Cooper’s firm, Jenner & Block, recently published a brief for clients describing the nuance of the DOJ’s announcement. Co-written with other Jenner & Block lawyers, including former principal deputy assistant attorney general for the criminal division at Justice, David Bitkower, the brief suggests the policy change is not as significant as the press announcement suggested.
“Although the announcement regarding security research made a splash in the press, it is unclear to what degree the policy represents a change in how DOJ will approach cases,” the brief says. “It remains unclear where DOJ will draw the line in harder cases … The policy’s definition of “good faith” leaves much to be determined.”
The brief notes that the new policy requires that a person act “solely for purposes of good faith” research but it is unclear how strictly DOJ interprets the word “solely.” Similarly, the brief notes, the policy requires that the activity be “carried out in a manner designed to avoid any harm,” but does not specify whether such harm would include, for instance, “viewing—and therefore violating the confidentiality of—sensitive personal information or intellectual property.” And the brief argues that the policy requires information gathered be “used primarily to promote the security or safety” of the system without offering a standard for determining how that manifests.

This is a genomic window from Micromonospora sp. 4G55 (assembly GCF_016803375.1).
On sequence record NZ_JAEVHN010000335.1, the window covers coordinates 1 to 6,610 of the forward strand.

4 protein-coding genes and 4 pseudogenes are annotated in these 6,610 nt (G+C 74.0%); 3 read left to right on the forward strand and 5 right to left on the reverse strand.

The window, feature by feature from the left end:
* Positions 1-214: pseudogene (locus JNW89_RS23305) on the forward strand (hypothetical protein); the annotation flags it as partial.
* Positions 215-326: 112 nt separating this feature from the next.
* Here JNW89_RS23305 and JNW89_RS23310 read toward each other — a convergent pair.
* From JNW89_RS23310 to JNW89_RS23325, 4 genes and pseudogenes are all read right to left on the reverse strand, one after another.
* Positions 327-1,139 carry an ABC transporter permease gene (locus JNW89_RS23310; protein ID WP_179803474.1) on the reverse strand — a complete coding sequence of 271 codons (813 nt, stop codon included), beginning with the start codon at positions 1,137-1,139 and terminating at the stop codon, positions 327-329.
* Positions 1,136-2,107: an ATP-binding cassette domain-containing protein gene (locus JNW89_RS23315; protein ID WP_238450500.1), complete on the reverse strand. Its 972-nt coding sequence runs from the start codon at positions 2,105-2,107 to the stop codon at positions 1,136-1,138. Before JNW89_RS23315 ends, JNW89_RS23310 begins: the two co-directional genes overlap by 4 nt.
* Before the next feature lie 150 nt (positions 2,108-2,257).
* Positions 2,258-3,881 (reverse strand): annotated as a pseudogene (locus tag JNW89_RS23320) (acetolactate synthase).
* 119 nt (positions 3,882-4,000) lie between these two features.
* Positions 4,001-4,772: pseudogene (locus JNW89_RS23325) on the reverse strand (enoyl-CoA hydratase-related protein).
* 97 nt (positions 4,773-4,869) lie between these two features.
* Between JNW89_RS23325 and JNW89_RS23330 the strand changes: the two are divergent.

“While extortion is clearly not in ‘good faith,’ there are likely a variety of instances in which the boundaries between good faith research and less noble goals are blurred, and application of the policy is ambiguous,” the brief says.
The new policy merely formalizes longstanding practice
Still, at least one former DOJ cyber prosecutor said the policy guidance change is welcome news. Sujit Raman, whose last position at DOJ after 12 years with the agency was as Associate Deputy Attorney General, said that because the Supreme Court narrowed CFAA in its 2020 decision, DOJ had to respond.
“This policy change is important because it just clarifies that the DOJ is only going to be pursuing cases that merit prosecution,” said Raman, who testified before the Senate in 2018 arguing for CFAA reform.
He said the policy guidance formalizes an existing practice but added that formality is important because it gives more security to good faith researchers. For a long time, Raman said, senior DOJ officials would informally assure white hat hackers that they wouldn’t be prosecuted.
“It’s one thing when it’s just one guy at a conference or it’s kind of unofficial doctrine,” Raman said. “But for the department now to come out and put it in the US Attorneys Manual, now they call it the Justice Manual, that’s binding guidance on every federal prosecutor in the country so I do think that is significant.”
Tim Starks contributed to this story.